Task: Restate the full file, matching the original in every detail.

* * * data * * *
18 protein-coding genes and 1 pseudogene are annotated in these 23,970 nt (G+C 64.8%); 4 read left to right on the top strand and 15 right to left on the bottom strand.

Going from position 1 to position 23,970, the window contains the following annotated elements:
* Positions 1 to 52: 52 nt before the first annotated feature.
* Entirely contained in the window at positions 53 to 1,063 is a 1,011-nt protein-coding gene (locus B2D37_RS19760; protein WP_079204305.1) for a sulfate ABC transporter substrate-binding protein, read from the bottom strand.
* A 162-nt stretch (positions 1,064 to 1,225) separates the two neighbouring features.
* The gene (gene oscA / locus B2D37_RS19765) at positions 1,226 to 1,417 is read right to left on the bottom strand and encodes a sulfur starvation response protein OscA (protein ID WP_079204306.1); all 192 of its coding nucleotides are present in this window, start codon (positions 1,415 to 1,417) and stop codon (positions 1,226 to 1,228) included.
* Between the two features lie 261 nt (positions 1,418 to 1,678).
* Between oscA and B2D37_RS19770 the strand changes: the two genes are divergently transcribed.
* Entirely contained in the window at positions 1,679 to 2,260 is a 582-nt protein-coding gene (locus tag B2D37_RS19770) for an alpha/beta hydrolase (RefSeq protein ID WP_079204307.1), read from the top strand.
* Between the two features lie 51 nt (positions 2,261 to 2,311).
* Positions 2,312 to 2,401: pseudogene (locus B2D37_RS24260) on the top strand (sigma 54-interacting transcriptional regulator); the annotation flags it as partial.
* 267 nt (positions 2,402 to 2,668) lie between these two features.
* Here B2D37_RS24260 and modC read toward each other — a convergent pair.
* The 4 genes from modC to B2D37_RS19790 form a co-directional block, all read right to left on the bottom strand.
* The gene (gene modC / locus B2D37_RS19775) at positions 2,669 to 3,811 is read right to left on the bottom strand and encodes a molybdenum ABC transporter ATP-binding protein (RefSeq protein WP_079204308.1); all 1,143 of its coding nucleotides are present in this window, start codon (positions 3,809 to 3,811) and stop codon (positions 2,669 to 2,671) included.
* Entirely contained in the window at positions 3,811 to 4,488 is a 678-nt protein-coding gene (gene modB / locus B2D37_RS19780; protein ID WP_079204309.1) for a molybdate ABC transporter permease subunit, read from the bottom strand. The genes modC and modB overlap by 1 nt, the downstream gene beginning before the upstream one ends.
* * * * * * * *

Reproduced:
18 protein-coding genes and 1 pseudogene are annotated in these 23,970 nt (G+C 64.8%); 4 read left to right on the top strand and 15 right to left on the bottom strand.

Going from position 1 to position 23,970, the window contains the following annotated elements:
* Positions 1 to 52: 52 nt before the first annotated feature.
* Entirely contained in the window at positions 53 to 1,063 is a 1,011-nt protein-coding gene (locus B2D37_RS19760; protein WP_079204305.1) for a sulfate ABC transporter substrate-binding protein, read from the bottom strand.
* A 162-nt stretch (positions 1,064 to 1,225) separates the two neighbouring features.
* The gene (gene oscA / locus B2D37_RS19765) at positions 1,226 to 1,417 is read right to left on the bottom strand and encodes a sulfur starvation response protein OscA (protein ID WP_079204306.1); all 192 of its coding nucleotides are present in this window, start codon (positions 1,415 to 1,417) and stop codon (positions 1,226 to 1,228) included.
* Between the two features lie 261 nt (positions 1,418 to 1,678).
* Between oscA and B2D37_RS19770 the strand changes: the two genes are divergently transcribed.
* Entirely contained in the window at positions 1,679 to 2,260 is a 582-nt protein-coding gene (locus tag B2D37_RS19770) for an alpha/beta hydrolase (RefSeq protein ID WP_079204307.1), read from the top strand.
* Between the two features lie 51 nt (positions 2,261 to 2,311).
* Positions 2,312 to 2,401: pseudogene (locus B2D37_RS24260) on the top strand (sigma 54-interacting transcriptional regulator); the annotation flags it as partial.
* 267 nt (positions 2,402 to 2,668) lie between these two features.
* Here B2D37_RS24260 and modC read toward each other — a convergent pair.
* The 4 genes from modC to B2D37_RS19790 form a co-directional block, all read right to left on the bottom strand.
* The gene (gene modC / locus B2D37_RS19775) at positions 2,669 to 3,811 is read right to left on the bottom strand and encodes a molybdenum ABC transporter ATP-binding protein (RefSeq protein WP_079204308.1); all 1,143 of its coding nucleotides are present in this window, start codon (positions 3,809 to 3,811) and stop codon (positions 2,669 to 2,671) included.
* Entirely contained in the window at positions 3,811 to 4,488 is a 678-nt protein-coding gene (gene modB / locus B2D37_RS19780; protein ID WP_079204309.1) for a molybdate ABC transporter permease subunit, read from the bottom strand. The genes modC and modB overlap by 1 nt, the downstream gene beginning before the upstream one ends.